I always wanted to be a lifeguard. I guess every teenager wants a summer job where you can be outside all day, especially on the beach. Mowing lawns, landscaping and construction were out of the question for girls in my day, plus that was a lot of hard, sweaty work… but being a lifeguard – that was the dream job.
Unfortunately, my father had to sit me down and give me the bad news. Yes, the man who always told me that I could do and be whatever I wanted if I put my mind to it sat me down and told me that I couldn’t be a lifeguard! What? Why? Okay, other than the fact that I don’t know how to swim and that there aren’t any places around that hire lifeguards. How often do lifeguards actually have to jump in the water to rescue someone anyway? Plus if someone was drowning, I could always scream for help. I tried to argue with my father but he finally convinced me that even if I were to talk my way into a job, that a lifeguard wearing swimmies on her arms probably wouldn’t instill a lot of confidence in people. I don’t even know why I bothered to argue with him anyway since he was the guy who had tried to teach me to swim from the day I could walk. I remember starting with the back float. He’d position me and as soon as he pulled his arms away from me – blub, blub, blub – Diane was on the bottom sucking pond water.
Driving aimlessly around one day just looking at different places around town that I could work, I pulled in to the Esso station in town for gas and realized….hey, this is outside! I cornered the owner and asked him to hire me to pump gas that summer. After he was done laughing and I was still standing there waiting for an answer, he must have realized the marketing potential of having the only girl gas jockey around. I also knew my way under the hood of a car after handing tools to my father for years. After agreeing to wear a mini skirt, I had the job and sure enough Peter got his free advertising when the local newspaper came around for pictures. I was trying to make out what the price of gas was back then and couldn’t but it was probably around 35 cents if I remember correctly. I do know that you couldn’t get any free stuff by filling up a Volkswagen Beetle because you usually had to spend $5.00 to get anything and unless you were running on fumes the tank didn’t take $5.
Keep in mind though that back in the 60’s the customer did not pump his own gas – that was my job in addition to hustling around to get your front and rear windows washed, offering to check the oil, tire pressure and washer fluid. Credit cards were hardly used so I also had to make change the old fashioned way – taking the sale amount and counting up to the amount of money the customer handed me. Oh, and for steady customers we handed out a free spice rack with the first $5 purchase and a free bottle of McCormick spice with every purchase after. So it wasn’t a bad summer job but then I was asked to stay on part time after school. That was fine until winter hit. As everyone knows how much fun it is pumping your own gas now, imagine doing this in a good old New England blizzard. Thus ended my gas jockey career.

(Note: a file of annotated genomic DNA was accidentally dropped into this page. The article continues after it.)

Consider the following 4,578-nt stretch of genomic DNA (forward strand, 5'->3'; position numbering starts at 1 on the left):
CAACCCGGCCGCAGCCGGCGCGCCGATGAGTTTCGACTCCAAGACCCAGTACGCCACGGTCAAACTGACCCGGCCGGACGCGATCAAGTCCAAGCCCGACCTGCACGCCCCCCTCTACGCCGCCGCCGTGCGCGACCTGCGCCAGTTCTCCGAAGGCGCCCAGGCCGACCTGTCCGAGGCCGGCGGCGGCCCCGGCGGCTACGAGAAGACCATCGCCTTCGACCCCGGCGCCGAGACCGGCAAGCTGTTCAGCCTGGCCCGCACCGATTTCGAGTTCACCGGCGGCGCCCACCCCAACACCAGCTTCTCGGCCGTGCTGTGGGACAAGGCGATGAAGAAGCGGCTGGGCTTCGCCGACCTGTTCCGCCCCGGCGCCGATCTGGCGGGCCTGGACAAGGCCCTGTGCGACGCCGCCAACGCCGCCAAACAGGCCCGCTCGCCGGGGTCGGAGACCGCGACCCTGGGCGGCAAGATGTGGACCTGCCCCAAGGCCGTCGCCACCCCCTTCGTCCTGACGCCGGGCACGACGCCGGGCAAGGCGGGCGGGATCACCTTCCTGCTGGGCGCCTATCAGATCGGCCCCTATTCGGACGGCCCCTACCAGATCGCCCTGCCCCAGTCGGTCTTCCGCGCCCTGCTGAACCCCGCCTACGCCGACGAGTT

I considered pumping gas again the following summer but then got a great opportunity – work outdoors, set my own schedule, no boss hovering over me…I got an ice cream truck route! Yes I did. I had my own little white truck – not the big fancy things that you see now but basically a pick up with a freezer on the back so I had to get out at each stop and get the ice cream bars from a little door in the back. No soft serve type cones, just the novelty bars – ice cream sandwiches, Italian ice, crunch bars, push ups, Nutty Buddy’s…
My father even installed a special outlet in the back of our house so I could plug my truck in each night and not have to drop it off every night at the place where I restocked my truck. Of course that did bring out the neighborhood kids at all hours, knocking on the back door but it was a small price to pay for the convenience (plus I think my father felt a little guilty for not being able to teach me how to swim). It was a great job! I mean who doesn’t love the ice cream lady? Well, other than a very few cranky parents but I was always careful to not come around at lunch or dinner time. The only scare I had was on my third stop the first day of my assigned route. Standing at the back door while the kids came running I saw this gigantic, slobbering beast galumphing at me from the back of a house. I yelled at the kids to stay back and was ready to bolt for the cab of the truck when one of the little kids told me not to worry – “that’s just Klondike, just wait for Mrs. Carlson to come”. Sure enough ol’ Klondike, who was the biggest Newfoundland I’ve ever met, stood with his massive front paws on the back door until Mrs. Carlson came running up with 25 cents. All the kids waited in line behind Klondike until he got his ice cream sandwich, then they each got theirs. Every day, Klondike got his ice cream sandwich then went back to the little pool behind his house. As I say, I loved that job and you cannot believe how much money there is in ice cream. The only downside to it was that damn non-song – my truck didn’t have any particular song, it just went da-da-da-da, da-da-da-da all day long and I’d hear it in my sleep.
I don’t know if my tastes have changed much over the years or if I just got my fill of the ice cream bars but now although I still love ice cream, I favor plain old ice cream. I love just about every flavor but my favorite ice cream treat, especially on these incredibly hot, humid days we’ve been having here in Massachusetts is this:
A good old fashioned root beer float – A&W root beer with Bryers French vanilla ice cream.